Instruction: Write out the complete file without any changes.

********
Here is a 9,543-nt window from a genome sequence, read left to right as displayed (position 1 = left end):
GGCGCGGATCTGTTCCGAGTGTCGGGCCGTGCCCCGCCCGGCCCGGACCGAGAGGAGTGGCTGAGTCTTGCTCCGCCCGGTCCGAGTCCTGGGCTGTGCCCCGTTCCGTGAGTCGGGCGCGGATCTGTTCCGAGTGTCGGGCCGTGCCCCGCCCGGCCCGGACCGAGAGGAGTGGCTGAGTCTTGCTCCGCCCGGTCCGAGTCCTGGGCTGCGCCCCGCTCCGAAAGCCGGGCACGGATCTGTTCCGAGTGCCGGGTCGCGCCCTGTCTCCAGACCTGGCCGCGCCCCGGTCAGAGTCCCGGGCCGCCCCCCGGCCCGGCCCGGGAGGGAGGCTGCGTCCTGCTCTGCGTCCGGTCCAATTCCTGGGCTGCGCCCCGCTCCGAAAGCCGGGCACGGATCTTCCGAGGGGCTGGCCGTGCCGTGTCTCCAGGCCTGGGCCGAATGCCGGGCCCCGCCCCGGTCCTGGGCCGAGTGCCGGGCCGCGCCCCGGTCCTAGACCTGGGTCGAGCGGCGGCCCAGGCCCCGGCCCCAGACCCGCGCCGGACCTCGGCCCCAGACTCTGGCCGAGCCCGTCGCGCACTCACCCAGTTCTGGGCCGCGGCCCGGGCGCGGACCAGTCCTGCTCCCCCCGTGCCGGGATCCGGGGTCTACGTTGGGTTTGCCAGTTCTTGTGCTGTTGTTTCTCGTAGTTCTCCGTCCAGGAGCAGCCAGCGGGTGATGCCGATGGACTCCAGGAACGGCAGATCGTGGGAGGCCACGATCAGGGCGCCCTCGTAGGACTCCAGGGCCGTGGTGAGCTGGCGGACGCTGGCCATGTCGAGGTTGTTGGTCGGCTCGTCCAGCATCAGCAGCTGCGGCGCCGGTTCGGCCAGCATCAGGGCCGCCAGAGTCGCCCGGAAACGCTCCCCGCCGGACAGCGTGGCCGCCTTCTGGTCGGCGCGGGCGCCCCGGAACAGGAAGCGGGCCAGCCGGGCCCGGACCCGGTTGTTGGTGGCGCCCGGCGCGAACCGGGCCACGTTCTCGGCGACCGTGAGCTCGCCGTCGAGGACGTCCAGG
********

Here is a 9,543-nt window from a genome sequence, read left to right as displayed (position 1 = left end):
GGCGCGGATCTGTTCCGAGTGTCGGGCCGTGCCCCGCCCGGCCCGGACCGAGAGGAGTGGCTGAGTCTTGCTCCGCCCGGTCCGAGTCCTGGGCTGTGCCCCGTTCCGTGAGTCGGGCGCGGATCTGTTCCGAGTGTCGGGCCGTGCCCCGCCCGGCCCGGACCGAGAGGAGTGGCTGAGTCTTGCTCCGCCCGGTCCGAGTCCTGGGCTGCGCCCCGCTCCGAAAGCCGGGCACGGATCTGTTCCGAGTGCCGGGTCGCGCCCTGTCTCCAGACCTGGCCGCGCCCCGGTCAGAGTCCCGGGCCGCCCCCCGGCCCGGCCCGGGAGGGAGGCTGCGTCCTGCTCTGCGTCCGGTCCAATTCCTGGGCTGCGCCCCGCTCCGAAAGCCGGGCACGGATCTTCCGAGGGGCTGGCCGTGCCGTGTCTCCAGGCCTGGGCCGAATGCCGGGCCCCGCCCCGGTCCTGGGCCGAGTGCCGGGCCGCGCCCCGGTCCTAGACCTGGGTCGAGCGGCGGCCCAGGCCCCGGCCCCAGACCCGCGCCGGACCTCGGCCCCAGACTCTGGCCGAGCCCGTCGCGCACTCACCCAGTTCTGGGCCGCGGCCCGGGCGCGGACCAGTCCTGCTCCCCCCGTGCCGGGATCCGGGGTCTACGTTGGGTTTGCCAGTTCTTGTGCTGTTGTTTCTCGTAGTTCTCCGTCCAGGAGCAGCCAGCGGGTGATGCCGATGGACTCCAGGAACGGCAGATCGTGGGAGGCCACGATCAGGGCGCCCTCGTAGGACTCCAGGGCCGTGGTGAGCTGGCGGACGCTGGCCATGTCGAGGTTGTTGGTCGGCTCGTCCAGCATCAGCAGCTGCGGCGCCGGTTCGGCCAGCATCAGGGCCGCCAGAGTCGCCCGGAAACGCTCCCCGCCGGACAGCGTGGCCGCCTTCTGGTCGGCGCGGGCGCCCCGGAACAGGAAGCGGGCCAGCCGGGCCCGGACCCGGTTGTTGGTGGCGCCCGGCGCGAACCGGGCCACGTTCTCGGCGACCGTGAGCTCGCCGTCGAGGACGTCCAGG